Especially when a nation faces an existential crisis like America is now—a number of them, really—turnout should be higher. These aren’t normal times, and we shouldn’t evaluate any statistic, really, as though they are. To look at turnout of 27% and say that historically that’s pretty good doesn’t say a whole lot when democracy itself is on the line. The better way to evaluate such figures is normatively, I think, in terms of “shoulds”—in a moment like this, if the other 73% of young people voted, America would be a completely different country. One whose democracy wasn’t at risk.
It’s hard for me not to feel that there’s a link here, between trauma rippling through and ripping down the generations—and turnout being depressed, compared to what it should be. Perhaps “learned helplessness” is a frame through which to think about it—we all know what that is. Or maybe that’s a touch too harsh—what I think is all but certain though, is that there’s an effect here. It’s hard to see such statistics—the majority of young people basically feel perpetually traumatized—and not conclude that there’s a political consequence, which, of course, accrues to the benefit of regressive forces.
There’s a larger global and historic context here, too. The world is aging now. And even as it’s aging, young people aren’t taking control of their polities, really, the way that they should be—voting their voices, preferences, attitudes, en masse. If they were, this would be an entirely different political era.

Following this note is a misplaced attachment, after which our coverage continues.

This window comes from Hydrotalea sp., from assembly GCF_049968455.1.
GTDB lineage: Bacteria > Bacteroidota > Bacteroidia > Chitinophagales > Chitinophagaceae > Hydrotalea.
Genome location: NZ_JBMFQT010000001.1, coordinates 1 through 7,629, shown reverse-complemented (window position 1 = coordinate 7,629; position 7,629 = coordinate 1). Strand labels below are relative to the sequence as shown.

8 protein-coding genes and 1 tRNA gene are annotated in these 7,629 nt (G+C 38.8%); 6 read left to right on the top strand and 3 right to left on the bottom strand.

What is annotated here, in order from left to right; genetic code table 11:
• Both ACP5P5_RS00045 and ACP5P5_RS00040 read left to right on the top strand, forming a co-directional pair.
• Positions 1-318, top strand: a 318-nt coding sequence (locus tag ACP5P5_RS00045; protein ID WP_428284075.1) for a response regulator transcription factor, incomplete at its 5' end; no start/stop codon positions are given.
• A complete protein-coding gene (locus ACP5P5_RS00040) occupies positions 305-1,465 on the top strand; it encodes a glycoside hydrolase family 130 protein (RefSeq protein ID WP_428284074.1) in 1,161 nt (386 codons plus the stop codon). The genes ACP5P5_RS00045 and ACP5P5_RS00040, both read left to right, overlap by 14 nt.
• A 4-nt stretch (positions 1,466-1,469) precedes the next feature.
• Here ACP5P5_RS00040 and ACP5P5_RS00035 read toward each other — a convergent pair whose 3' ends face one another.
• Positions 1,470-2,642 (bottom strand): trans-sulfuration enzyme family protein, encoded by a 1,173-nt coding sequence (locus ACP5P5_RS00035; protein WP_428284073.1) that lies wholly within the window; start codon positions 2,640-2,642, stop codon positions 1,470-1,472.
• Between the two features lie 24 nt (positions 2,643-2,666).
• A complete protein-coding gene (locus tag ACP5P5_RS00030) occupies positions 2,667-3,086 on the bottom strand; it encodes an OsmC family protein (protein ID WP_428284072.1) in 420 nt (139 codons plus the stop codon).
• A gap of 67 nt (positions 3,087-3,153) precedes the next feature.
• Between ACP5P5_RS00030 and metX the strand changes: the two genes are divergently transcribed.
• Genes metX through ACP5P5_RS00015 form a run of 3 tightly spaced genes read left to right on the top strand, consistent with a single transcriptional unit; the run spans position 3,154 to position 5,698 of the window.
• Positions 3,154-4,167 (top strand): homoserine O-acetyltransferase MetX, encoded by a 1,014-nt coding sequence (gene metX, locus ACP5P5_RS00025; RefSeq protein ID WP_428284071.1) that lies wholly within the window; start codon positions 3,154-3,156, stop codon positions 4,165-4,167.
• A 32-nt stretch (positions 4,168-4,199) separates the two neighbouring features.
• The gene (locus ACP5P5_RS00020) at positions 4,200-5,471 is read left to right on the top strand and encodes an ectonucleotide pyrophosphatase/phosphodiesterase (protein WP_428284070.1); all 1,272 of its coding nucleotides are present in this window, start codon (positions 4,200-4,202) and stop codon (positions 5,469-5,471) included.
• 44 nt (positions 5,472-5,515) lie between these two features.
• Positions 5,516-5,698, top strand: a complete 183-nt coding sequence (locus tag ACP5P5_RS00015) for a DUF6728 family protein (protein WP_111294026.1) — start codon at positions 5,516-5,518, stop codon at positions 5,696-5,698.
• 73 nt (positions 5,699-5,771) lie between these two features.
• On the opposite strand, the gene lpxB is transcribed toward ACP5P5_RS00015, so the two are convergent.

This is an age where democracy is at profound, serious risk. Not enough know the figures, so let me quote them again. In the 21st century, the proportion of the world that’s democratic has decline from more than 40% to 20%. In other words, it’s more than halved. That’s a rate of decline of 10% a decade, which puts the twilight of democracy within living sight.
It’s in this context that the disconnect between young people and politics—especially in an aging world—is so striking. If young people participated with a vengeance, this wouldn’t be an age of rapid, startling democratic decline. They lean strongly pro-democratic, pro-rights, pro-equality, justice, truth, every democratic value, really, and against regress, injustice, inequality, and so on. But we do live in an era where democracy’s in dire peril—precisely because young people haven’t seized the reins of political power.
What stops them? Why don’t they? America’s probably one of the best examples that we have. Trauma freezes up the mind and body. A sense of fatalism creeps in, when polities are captured by insiders and special interests. The feeling is that nothing much can change.
Let me put that in a sharper way. Young people are having their political, social, and moral agency taken away. By failing systems and institutions, which are weighed heavily towards benefiting those much older, wealthier, and more powerful than them. This is one reason the world is growing so unequal, so anti-democratic, and so authoritarian.
It’d be unfair to say something like: “it’s up to young people to fix all this.” Too glib, too easy—too exculpatory of leadership and institutions. The truth is that coalitions have to be formed to win political contests. In America’s case, Biden’s going to have find a way to inspire, catalyze, and motivate young people, frozen in despair, looking on with horror at a world going haywire. That’s true around the globe, too. Politics—the politics of sanity and democracy—must realize its future lies with young people, in an aging globe. It must make room for them, learn how to reach them, understand what freezes them, and form partnerships with them.
So can Gen Z save America? Now you know the big picture—and maybe how it’s the wrong question. A better one might be: when is the politics of democracy going to realize its future, in an aging world, where broken, decrepit institutions are now going haywire, lies with the young, again, and makes them feel like it really means it?